- The Washington Times - Sunday, November 6, 2005

House Republicans say President Bush must become engaged — personally making phone calls and twisting arms — if he wants the House to approve the $53.9 billion spending-cut plan that party leaders are struggling to shepherd through this week.

“Presidential leadership will be the deciding influence on whether the House of Representatives brings fiscal responsibility to the aftermath of Katrina,” said Rep. Mike Pence, Indiana Republican and chairman of the conservative House Republican Study Committee.

“If he really wants to get the votes … he has to get engaged in it,” said Rep. Ray LaHood, Illinois Republican. He urged Mr. Bush to call congressmen to the White House to secure support for the savings bill. “He can’t rely on one or two people up here to do it.”

Mr. Pence said he has been urging the White House to become fully involved in the party’s fight to rein in out-of-control spending.

“The president of the United States needs to put on pads and a jersey and a helmet and show up for this game next week,” he said.

White House spokesman Trent Duffy on Friday said Mr. Bush will be involved in the House effort.

“The president will do all he can to help pass the deficit-reduction act in the House, including calls, and he looks forward to working with Speaker [J. Dennis] Hastert to do just that,” Mr. Duffy said.

House Republican leaders have been having difficulty securing the votes in their conference to pass the massive bill, which would curb the automatic growth of government by finding about $54 billion in savings from numerous entitlement programs. It’s part of a comprehensive plan — pushed by conservatives — to reform wasteful programs and get spending under control, especially in the aftermath of Hurricane Katrina, which required Congress to immediately dole out $62 billion, with more likely to come.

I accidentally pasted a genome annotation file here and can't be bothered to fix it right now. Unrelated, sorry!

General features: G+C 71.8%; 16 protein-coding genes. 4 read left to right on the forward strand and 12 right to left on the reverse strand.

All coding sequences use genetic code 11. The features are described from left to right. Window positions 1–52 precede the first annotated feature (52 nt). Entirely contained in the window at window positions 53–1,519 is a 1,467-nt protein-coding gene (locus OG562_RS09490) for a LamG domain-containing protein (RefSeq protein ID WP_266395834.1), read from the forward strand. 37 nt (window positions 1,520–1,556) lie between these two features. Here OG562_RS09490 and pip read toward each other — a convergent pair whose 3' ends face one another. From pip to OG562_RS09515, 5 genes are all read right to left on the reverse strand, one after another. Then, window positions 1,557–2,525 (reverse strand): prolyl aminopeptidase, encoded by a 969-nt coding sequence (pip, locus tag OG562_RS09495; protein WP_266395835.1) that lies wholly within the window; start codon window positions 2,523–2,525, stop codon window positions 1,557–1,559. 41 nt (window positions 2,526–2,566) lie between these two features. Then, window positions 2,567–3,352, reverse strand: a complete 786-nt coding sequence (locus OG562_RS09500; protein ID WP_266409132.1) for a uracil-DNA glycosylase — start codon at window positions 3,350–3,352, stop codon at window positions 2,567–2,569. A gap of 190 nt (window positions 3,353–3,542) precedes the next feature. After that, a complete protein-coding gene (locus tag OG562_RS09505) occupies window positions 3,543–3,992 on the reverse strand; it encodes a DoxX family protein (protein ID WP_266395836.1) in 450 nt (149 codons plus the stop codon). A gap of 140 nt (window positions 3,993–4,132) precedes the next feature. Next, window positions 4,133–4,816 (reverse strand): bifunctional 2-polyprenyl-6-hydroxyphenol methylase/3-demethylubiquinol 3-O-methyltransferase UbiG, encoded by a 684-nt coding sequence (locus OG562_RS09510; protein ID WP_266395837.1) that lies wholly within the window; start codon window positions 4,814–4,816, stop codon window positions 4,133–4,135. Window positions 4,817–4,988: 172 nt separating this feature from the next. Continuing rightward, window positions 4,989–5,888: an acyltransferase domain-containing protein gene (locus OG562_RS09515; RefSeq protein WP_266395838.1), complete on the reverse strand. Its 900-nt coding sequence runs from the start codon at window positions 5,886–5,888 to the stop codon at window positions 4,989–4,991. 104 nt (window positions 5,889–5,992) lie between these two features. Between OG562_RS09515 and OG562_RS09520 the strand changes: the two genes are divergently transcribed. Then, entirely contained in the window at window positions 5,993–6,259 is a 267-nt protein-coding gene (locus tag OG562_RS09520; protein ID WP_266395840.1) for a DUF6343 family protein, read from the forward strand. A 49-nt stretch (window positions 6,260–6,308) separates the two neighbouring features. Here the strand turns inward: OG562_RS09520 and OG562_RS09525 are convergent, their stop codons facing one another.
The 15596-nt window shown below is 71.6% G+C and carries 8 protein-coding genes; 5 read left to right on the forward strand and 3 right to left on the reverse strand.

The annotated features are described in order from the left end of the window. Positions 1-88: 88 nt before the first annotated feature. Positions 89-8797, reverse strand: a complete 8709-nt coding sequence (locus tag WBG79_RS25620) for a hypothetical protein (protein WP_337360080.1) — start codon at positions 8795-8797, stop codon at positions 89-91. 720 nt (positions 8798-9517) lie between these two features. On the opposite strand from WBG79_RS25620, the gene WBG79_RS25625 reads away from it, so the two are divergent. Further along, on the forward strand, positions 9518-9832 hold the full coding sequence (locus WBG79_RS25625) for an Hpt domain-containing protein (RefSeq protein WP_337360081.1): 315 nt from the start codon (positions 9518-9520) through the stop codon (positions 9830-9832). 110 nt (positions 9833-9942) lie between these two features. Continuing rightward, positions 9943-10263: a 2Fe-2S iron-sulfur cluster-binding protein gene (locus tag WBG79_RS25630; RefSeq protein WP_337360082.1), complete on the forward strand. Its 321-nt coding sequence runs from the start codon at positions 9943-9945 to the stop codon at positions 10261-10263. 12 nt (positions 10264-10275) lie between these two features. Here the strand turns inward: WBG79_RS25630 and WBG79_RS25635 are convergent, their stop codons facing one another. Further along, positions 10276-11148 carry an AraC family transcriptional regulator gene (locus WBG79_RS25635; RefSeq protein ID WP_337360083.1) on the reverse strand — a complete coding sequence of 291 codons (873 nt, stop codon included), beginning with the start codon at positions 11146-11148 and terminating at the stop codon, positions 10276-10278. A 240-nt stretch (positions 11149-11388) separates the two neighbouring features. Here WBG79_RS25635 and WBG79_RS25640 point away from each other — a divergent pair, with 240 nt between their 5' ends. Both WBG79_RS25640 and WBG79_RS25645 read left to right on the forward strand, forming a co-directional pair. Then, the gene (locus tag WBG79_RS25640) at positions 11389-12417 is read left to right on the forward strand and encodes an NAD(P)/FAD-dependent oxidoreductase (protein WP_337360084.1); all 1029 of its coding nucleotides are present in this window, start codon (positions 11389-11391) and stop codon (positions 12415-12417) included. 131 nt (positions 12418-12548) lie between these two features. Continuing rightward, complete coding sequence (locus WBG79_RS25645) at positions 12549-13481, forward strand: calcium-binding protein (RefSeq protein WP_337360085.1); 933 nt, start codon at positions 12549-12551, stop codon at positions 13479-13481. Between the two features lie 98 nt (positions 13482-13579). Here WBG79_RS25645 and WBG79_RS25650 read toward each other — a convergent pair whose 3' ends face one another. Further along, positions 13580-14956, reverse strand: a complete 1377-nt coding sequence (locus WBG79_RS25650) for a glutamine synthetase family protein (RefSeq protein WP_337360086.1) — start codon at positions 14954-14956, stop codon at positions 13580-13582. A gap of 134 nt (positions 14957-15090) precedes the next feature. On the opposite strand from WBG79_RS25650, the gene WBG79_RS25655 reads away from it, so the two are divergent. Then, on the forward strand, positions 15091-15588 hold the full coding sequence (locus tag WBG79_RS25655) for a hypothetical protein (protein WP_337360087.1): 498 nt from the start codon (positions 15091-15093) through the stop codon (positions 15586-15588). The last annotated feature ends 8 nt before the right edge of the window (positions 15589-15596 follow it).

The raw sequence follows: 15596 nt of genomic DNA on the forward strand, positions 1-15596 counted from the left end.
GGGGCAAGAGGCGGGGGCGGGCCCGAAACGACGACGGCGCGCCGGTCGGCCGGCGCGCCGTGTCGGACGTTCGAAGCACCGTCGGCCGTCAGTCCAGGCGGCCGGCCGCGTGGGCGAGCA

Mr. Bush on Thursday commended the Senate for passing a similar bill that finds $39 billion in savings from entitlement programs. He urged final action. “Congress needs to send me a spending-reduction package this year to keep us on track to cutting the deficit in half by 2009,” Mr. Bush said.

House conservatives say there’s momentum in their conference to make the fiscal changes. But the size of the bill — which would touch programs under eight House committees — leaves many provisions for individual members to complain about. Some Republicans don’t like the reductions in Medicaid or student-loan spending, while others oppose a provision to allow drilling in the Arctic National Wildlife Refuge.

Centrist Republicans in particular have problems with the measure’s cuts, especially in light of the fact that Republican leaders still insist on extending tax cuts this year — a political point Democrats are hammering home.

Democrats say the savings measure would cruelly cut programs for the poor, while doing nothing to reduce the deficit, because “savings” would be eaten up by the hefty tax-cut package Republicans want to approve later this year. “Could this Congress possibly be more out of step?” asked Rep. Rosa DeLauro, Connecticut Democrat.

Republicans say that tax cuts have helped the economy and that this year’s effort will simply prevent a harmful tax increase. They say the savings bill won’t cripple any programs and will simply trim some fat.

But some Republican members said the savings bill is hardly ready for floor action. One member, on the condition of anonymity, said he’d be “shocked” if it came to the House floor next week.

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